Choosing to support slavery

Newspaper quote:

This quote from Saturday’s Daily Telegraph (not online) really hit me:

They [toys being sold at Christmas in a superstore] are probably made under awful conditions, but what do you do? Accept it… or leave the kids with nothing?

Huh? Read the full article and think again, people. Is giving cheap trinkets to your children so important that you’ll choose to treat other human beings so appallingly?

I can forgive someone for doing this out of ignorance — after all, ignorance can be cured with knowledge. But to know that this is happening and still choose the trinkets! That’s disgusting. I think I’d prefer to walk away from your Omelas.

On the other hand, the very next day it was raining and I bought a $3.50 Chinese umbrella to stay dry. Am I any better?

4 Replies to “Choosing to support slavery”

  1. This is one of the things that really pushes my buttons. No, it is simply not ok to buy things that you know have been produced in dreadful conditions. The argument that *may* have some more weight, however, is that by buying things made in China or other countries where labour is not regulated is that at least you are providing people with some opportunity to make a living – but that raises the question of whether it’s better to have a job under sweatshop conditions or none at all. Fortunately, however, it’s not an either/or situation. It is entirely possible to buy toys and gifts which have been produced under equitable conditions – you need look no further than your local Oxfam shop or website.

    As for the argument about leaving the kids with nothing, I doubt very much that that’s really likely to happen to many children in Australia. Refusing to buy toys produced under dubious conditions is only likely to mean that there is less mass-produced crap in their lives, and most kids I know have far too much stuff anyway. Personally I make children’s presents or buy the expensive but well produced toys that are made in places like Sweden or through the Oxfam schemes. No doubt this makes me the most boring ‘auntie’ on the planet, but so be it. I won’t buy anything with batteries, either.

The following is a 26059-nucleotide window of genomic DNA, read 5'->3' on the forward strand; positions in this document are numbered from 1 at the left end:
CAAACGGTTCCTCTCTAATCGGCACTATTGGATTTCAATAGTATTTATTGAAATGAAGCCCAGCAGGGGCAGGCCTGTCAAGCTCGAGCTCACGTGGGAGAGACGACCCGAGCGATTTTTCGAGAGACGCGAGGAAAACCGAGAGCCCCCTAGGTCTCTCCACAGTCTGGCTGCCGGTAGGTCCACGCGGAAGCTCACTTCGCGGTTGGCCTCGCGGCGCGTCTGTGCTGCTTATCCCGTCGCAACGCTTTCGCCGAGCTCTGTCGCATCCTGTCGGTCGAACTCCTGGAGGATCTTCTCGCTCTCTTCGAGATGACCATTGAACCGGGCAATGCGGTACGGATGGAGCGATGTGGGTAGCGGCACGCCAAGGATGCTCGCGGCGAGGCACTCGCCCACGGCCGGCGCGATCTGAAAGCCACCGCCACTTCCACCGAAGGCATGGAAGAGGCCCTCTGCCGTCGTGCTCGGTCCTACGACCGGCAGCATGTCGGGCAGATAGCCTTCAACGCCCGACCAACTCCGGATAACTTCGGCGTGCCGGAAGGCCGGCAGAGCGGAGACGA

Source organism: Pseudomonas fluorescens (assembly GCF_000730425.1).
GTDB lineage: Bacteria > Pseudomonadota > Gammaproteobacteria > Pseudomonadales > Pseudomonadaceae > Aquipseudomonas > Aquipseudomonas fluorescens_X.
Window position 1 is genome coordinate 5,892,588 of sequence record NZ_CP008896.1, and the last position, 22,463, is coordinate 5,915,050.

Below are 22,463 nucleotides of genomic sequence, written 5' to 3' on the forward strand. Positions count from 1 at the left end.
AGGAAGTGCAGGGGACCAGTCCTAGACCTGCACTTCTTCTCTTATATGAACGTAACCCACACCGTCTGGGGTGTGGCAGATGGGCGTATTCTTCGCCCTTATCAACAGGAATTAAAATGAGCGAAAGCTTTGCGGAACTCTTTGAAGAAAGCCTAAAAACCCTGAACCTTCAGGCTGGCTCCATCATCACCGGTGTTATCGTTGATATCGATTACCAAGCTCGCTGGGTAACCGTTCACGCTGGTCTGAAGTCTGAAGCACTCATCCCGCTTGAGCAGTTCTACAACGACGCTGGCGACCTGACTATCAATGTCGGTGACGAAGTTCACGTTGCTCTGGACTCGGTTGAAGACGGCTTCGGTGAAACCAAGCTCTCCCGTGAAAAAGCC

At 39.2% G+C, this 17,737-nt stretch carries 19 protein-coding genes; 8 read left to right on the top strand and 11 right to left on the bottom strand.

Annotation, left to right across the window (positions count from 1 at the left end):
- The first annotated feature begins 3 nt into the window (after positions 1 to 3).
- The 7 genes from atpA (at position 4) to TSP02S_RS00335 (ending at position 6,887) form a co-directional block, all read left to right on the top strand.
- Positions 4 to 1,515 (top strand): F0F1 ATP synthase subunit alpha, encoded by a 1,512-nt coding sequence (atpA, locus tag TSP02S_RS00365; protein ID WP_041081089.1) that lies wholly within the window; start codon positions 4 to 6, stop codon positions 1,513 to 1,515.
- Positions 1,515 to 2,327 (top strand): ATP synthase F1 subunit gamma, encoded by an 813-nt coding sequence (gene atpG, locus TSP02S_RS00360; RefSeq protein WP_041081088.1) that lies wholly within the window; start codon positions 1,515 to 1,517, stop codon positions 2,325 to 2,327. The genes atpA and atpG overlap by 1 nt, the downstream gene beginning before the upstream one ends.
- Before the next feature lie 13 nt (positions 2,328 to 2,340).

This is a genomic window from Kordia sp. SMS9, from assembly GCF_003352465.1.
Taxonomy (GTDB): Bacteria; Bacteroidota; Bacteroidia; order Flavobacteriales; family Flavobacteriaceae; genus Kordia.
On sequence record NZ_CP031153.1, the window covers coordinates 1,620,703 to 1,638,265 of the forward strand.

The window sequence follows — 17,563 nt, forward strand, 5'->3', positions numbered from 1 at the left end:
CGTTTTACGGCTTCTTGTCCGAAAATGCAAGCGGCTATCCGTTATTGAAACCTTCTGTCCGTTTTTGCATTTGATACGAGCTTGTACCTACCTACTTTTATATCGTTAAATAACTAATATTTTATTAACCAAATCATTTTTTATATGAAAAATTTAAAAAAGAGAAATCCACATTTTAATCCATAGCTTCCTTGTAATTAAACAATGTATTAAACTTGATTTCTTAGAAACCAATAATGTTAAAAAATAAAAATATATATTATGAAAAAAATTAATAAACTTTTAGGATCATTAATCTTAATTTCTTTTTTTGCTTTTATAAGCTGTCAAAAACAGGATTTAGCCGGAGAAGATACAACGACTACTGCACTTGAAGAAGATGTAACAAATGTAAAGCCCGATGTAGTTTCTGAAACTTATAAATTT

And as for the umbrella, if a cheap nasty one hadn’t been available, you might have bought a nice one, or you might have been more careful about taking your umbrella with when it rained, or just dealt with getting wet.

  2. Think I’d be sick in the stomach if I saw how and where 90% of the stuff in my life is produced. Who profited, who toiled, what was chopped down or mined, what was pumped into the air or into a river, etc, etc.

    Would love to see all the raw materials that went into making the iPhone, for example. I read somewhere about the amount raw materials that went into making a typical mobile phone and car – can’t remember the figure but it staggered me.

    It’s a massive guilt trip, but I think most people would appreciate moving towards some kind of reasonable balance. Maybe this could happen if there were legitimate industry incentive similar to what is (starting) to happen with global warming.

    On the other hand, movies like Fast Food Nation come and go and to no real effect.

    PS: With the umbrella – maybe cost does not necessarily equate to better working conditions for anyone? I’m sure the trendy clothing brands come from the same factories of Target and Kmart, etc.

  3. @Quatrefoil and @jason: Thank you both for such thoughtful comments.

    I couldn’t quickly find figures for making a phone or a car, but I did find what goes into making a computer memory chip. Just as scary.

    As for that goddam umbrella… I lost my “good” umbrella, and have been buying cheapies that get destroyed in every major storm. I’d have gladly bought something more substantial if it were on offer. But does that mean “made under better working conditions”? I doubt it. As jason says, brands add to the price, but not to much else.

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